There is a growing agreement between scholars and analysts that some of the most imperative issues that need to be addressed in Afghanistan are corruption, organized crime, and the illegal economy more broadly defined on the ground. What became more obvious by what we daily observe is that the concern is very much shared by individuals and communities.
However, the local people relate these issues part of a broader problem of abuse of power. In particular, there is a growing emphasize on how they outlook as inter-related the problems of corruption, crime, human rights abuse, and political violence in Afghanistan, particularly in Kabul.
And we still see corruption, crime, weak rule of law; these are all because of the criminals within state structures who are fighting for their own personal advantages ignore both government and people only seeking to achieve their goals even at the cost of the lives.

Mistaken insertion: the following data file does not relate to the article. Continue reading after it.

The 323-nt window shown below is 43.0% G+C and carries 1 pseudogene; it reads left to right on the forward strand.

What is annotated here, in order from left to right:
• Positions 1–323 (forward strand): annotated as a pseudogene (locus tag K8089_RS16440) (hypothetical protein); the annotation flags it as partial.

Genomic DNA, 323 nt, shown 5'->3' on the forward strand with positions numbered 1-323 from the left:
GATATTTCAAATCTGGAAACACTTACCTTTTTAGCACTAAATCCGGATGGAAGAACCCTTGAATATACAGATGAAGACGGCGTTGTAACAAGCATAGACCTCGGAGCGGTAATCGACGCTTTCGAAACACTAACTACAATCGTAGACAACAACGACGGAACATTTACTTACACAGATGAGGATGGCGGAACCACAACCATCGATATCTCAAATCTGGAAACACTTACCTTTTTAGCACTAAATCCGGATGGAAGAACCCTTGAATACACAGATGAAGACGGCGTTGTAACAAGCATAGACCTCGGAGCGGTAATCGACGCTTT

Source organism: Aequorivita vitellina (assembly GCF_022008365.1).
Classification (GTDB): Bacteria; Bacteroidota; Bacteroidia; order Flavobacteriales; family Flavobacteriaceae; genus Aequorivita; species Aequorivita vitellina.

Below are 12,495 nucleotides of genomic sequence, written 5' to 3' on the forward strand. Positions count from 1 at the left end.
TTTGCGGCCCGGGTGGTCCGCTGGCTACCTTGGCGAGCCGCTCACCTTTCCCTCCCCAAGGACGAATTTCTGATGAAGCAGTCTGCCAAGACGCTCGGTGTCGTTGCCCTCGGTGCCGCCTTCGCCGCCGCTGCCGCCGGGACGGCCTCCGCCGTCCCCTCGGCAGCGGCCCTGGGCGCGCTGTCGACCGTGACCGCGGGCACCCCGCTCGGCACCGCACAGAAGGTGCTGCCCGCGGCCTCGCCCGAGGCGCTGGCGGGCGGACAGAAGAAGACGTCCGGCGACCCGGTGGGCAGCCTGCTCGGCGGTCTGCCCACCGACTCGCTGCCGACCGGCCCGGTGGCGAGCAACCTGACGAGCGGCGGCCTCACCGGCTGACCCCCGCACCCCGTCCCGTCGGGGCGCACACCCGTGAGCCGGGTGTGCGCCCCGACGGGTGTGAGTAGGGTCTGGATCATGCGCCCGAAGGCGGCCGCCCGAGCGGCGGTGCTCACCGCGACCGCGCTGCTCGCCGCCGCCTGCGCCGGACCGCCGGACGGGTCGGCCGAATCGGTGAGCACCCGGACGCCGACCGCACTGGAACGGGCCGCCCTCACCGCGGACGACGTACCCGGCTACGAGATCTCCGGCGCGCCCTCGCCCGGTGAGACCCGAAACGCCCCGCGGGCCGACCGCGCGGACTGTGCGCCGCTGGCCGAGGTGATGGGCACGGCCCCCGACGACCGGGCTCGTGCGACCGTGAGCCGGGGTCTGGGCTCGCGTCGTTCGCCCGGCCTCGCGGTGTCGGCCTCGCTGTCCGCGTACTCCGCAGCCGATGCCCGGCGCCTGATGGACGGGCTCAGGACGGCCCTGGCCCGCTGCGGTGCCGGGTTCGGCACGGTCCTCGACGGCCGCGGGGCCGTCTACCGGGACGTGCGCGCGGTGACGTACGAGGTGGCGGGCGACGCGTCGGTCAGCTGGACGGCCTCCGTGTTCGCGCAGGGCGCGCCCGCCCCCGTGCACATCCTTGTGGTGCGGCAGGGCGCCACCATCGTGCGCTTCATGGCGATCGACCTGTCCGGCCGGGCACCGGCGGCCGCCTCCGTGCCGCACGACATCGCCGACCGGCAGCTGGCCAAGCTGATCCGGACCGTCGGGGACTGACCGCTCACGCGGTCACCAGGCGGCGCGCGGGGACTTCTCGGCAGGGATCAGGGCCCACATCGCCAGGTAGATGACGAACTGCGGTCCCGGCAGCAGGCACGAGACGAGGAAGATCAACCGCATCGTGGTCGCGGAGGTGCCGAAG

Thus, the same people who run the narcotics trade are often involved in corruption and human rights violations. For Example, some of the provincial governors have been involved in everything, from drugs trafficking to crime and human rights abuse but if someone rises his/her sound against them are threatened to death or even assassinated by the same criminals in the name of Al-Qaeda or insurgents.
Above all, my discussion indicates that most of the local actors perceive these various forms of abuse of power not as separate forces but as part of the broader conflict complex. In particular, ongoing extortion, organized crime and human right violations are seen as linked to the structures and equipment of the state, These developments lend credibility to Taliban narratives, which seek to capture and mobilize grievances to undermine the legitimacy of the state and the international presence, in this way, succeed to achieve their personal goals soon.
Shahrak-e- Aria, Kabul